The Instagram post looked strange to Amulya Panakam, a 16-year-old high school student who lives near Atlanta. In February, a friend showed her a sensational headline on her phonethat declared, “Kim Jong Un is personally killing soldiers who have Covid-19!” Of course, the news wasn’t real. “I was immediately suspicious,” Ms. Panakam said. She searched online and found no media outlets reporting the fake story. But her friends had already shared it on social media.
Ms. Panakam was startled by how often students “grossly handle and spread misinformation without knowing it,” she said. Yet media literacy is not part of her school’s curriculum.
So Ms. Panakam contacted Media Literacy Now, a nonprofit organization based near Boston that works to spread media literacy education. With its help, she wrote to her state and local representatives to discuss introducing media literacy in schools.
The subject was hardly new. Well before the internet, many scholars analyzed media influence on society. In recent decades, colleges have offered media studies to examine advertising, propaganda, biases, how people are portrayed in films and more.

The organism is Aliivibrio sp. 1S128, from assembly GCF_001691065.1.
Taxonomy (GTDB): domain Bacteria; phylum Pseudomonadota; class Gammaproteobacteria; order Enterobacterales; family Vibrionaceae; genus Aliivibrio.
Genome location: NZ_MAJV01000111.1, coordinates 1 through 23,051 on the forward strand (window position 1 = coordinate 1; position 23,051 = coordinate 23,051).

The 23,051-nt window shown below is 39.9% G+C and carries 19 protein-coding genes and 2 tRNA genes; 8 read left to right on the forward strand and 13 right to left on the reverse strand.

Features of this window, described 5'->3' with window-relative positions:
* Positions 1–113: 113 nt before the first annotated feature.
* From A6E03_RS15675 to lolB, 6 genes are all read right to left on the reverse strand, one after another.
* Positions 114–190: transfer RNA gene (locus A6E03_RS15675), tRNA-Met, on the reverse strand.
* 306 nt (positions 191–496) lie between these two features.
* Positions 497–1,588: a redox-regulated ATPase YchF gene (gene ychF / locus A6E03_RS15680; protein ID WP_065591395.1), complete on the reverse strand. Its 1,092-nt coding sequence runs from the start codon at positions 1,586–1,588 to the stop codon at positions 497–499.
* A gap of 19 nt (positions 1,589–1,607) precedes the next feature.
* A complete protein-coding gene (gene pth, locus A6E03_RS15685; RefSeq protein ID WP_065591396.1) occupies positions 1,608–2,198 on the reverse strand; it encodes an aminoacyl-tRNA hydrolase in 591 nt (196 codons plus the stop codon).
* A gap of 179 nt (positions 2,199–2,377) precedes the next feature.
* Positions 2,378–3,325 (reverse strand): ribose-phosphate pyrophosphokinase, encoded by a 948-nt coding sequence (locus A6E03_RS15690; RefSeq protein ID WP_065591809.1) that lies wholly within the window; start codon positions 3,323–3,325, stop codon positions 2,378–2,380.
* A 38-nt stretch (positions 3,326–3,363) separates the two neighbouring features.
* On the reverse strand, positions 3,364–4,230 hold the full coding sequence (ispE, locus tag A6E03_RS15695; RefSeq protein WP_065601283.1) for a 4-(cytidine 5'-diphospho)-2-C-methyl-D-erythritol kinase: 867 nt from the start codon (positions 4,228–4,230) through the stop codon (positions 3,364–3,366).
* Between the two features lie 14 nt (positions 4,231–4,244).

But in a digital age, media literacy also includes understanding how websites profit from fictional news, how algorithms and bots work, and how to scrutinize suspicious websites that mimic real news outlets.
Now, during the global Covid-19 crisis, identifying reliable health information can be a matter of life or death. And as racial tensions run high in America, hostile actors can harness social media to sow discord and spread disinformation and false voting information, as they did in the 2016 elections and may well be repeating in the current elections.